ParentsNext is discriminatory
The government concedes that ParentsNext indirectly and directly discriminates against women and Aboriginal and Torres Strait Islander people in its Statement of Compatibility with Human Rights.
Article 9 of the International Covenant on Economic, Social and Cultural Rights (ICESCR) protects the right to social security. Article 26 of the International Covenant on Civil and Political Rights (ICCPR) provides that, if a state adopts social security legislation, it must do so in a non-discriminatory manner. As ParentsNext can likely be viewed as a “retrogressive measure” that limits existing levels of enjoyment of the right to social security, the government bears the burden of proving that it was introduced after careful consideration of all alternatives and is duly justified.
For the reasons set out below, ParentsNext is not a reasonable or proportionate restriction on the rights of affected parents.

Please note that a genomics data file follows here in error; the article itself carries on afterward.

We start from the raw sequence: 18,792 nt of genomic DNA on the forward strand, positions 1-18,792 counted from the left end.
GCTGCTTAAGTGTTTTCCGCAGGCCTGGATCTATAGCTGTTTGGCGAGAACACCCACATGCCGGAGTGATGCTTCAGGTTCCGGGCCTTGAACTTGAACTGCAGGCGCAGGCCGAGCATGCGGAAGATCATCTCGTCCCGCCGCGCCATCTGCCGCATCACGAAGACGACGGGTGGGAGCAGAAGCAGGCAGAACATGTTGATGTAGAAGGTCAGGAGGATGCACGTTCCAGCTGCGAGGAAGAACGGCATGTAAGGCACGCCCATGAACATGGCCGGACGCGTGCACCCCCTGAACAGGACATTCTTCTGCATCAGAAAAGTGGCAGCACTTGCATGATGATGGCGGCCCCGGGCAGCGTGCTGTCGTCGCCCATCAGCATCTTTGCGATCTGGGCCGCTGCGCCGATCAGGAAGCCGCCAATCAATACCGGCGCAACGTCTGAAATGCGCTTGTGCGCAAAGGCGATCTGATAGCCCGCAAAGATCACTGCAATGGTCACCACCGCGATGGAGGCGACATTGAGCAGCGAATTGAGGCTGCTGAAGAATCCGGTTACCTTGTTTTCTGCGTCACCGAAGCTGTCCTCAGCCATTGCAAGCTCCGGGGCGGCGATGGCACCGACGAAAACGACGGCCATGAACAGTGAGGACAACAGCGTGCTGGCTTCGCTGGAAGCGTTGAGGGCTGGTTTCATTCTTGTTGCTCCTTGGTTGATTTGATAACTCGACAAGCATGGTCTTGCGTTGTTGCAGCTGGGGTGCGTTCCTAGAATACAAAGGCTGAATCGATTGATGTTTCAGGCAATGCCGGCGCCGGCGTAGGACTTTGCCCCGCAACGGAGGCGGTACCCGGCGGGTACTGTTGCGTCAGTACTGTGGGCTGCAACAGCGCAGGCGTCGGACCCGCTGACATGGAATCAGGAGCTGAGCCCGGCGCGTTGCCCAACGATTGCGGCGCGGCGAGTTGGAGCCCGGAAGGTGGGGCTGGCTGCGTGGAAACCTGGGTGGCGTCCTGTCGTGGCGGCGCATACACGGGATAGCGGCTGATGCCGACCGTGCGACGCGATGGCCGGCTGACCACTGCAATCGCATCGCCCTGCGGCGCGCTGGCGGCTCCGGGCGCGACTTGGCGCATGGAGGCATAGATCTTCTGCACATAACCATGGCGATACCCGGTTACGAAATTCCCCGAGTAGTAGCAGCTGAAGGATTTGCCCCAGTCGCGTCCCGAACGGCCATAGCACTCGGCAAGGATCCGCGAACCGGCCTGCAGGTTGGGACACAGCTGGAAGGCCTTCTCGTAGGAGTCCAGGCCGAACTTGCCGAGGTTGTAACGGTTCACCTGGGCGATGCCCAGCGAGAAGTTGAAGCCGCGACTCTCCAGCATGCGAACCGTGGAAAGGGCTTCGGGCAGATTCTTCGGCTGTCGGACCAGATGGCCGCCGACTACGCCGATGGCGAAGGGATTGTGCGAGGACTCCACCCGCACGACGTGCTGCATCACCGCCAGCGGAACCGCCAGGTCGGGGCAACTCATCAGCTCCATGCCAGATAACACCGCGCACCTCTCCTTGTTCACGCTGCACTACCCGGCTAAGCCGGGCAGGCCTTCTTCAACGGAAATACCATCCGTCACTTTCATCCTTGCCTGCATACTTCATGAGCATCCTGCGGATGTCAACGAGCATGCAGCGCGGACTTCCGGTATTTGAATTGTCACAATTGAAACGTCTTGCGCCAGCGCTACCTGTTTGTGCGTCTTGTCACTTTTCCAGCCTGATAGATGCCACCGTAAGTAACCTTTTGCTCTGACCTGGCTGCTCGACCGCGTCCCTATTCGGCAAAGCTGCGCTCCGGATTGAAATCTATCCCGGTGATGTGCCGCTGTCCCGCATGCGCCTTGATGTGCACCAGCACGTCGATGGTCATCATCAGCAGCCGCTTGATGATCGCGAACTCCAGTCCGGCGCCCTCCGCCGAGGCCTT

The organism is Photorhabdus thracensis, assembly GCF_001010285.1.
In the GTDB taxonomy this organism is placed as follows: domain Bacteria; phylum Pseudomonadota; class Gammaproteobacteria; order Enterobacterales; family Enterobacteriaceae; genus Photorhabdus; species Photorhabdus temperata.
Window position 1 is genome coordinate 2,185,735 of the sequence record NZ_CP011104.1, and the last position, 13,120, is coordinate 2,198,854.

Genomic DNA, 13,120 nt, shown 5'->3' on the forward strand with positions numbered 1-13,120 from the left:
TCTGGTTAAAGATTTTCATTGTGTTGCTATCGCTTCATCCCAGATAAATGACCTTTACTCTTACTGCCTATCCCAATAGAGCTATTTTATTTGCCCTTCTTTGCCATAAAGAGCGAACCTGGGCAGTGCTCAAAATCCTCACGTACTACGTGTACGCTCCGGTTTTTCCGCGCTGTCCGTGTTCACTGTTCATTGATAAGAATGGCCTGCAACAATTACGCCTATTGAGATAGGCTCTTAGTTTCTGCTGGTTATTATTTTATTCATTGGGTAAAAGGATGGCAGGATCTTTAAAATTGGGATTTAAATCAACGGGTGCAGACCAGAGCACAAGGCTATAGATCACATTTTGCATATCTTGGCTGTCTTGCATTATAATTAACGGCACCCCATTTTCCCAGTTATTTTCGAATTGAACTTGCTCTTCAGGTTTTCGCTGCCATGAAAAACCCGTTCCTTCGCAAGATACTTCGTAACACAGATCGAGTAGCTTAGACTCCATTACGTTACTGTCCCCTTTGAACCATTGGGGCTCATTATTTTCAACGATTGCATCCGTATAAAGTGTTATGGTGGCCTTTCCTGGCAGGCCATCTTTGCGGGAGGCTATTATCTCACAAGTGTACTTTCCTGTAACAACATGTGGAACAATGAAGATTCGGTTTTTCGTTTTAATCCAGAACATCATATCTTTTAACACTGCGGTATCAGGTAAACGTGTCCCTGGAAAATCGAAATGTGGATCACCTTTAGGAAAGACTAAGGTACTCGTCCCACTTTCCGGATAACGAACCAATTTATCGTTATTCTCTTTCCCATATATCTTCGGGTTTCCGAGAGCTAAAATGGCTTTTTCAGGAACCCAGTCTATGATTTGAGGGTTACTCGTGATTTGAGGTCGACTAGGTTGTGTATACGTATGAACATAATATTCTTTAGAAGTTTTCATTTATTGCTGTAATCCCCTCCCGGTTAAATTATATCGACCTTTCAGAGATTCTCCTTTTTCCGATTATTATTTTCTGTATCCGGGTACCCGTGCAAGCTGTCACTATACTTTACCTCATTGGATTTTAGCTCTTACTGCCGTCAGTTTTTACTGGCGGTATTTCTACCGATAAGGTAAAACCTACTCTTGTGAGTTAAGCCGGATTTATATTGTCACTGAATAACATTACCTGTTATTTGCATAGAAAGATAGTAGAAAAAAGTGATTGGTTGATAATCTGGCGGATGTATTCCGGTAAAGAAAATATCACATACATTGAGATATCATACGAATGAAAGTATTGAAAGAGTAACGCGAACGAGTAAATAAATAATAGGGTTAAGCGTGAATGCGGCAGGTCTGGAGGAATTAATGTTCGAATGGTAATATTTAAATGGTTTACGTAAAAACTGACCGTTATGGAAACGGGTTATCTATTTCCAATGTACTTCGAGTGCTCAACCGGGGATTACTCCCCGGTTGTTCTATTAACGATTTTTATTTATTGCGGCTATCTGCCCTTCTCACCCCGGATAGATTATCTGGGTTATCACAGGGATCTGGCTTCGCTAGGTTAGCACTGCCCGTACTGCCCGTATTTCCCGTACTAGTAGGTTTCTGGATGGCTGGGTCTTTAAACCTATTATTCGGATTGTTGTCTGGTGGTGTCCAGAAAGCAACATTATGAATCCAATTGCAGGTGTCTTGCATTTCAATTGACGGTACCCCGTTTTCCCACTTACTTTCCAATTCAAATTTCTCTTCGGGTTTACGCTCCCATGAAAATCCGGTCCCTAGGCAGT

ParentsNext is punitive. The Targeted Compliance Framework attached to the program is a harsh largely-automated system of financial sanctions. It has left struggling parents without money for food and its operation is having disproportionate impact on Aboriginal and Torres Strait Islander parents. Early data shows that those in the intensive stream are having their payments suspended more often.
Concerns have been raised by the Parliamentary Joint Committee on Human Rights about the harshness of the compliance framework, which does not allow wavier of financial penalties – regardless of how difficult a parent’s financial circumstances. The Committee has previously considered this to be incompatible with the right to social security, because people may be left unable to meet basic necessities for survival during a non-payment penalty period.
Financial sanctions do not work. ParentsNext operates on the assumption that financial sanctions lead to greater engagement with service providers and positive employment outcomes. Robust research from the United Kingdom demonstrates that sanctions applied to social security payments are generally counter-productive. Instead, programs like ParentsNext that target “lone parents” routinely trigger profoundly negative personal, financial, health and behavioural outcomes. These findings are consistent with research by Good Shepherd on Australia’s “Welfare to Work” reforms.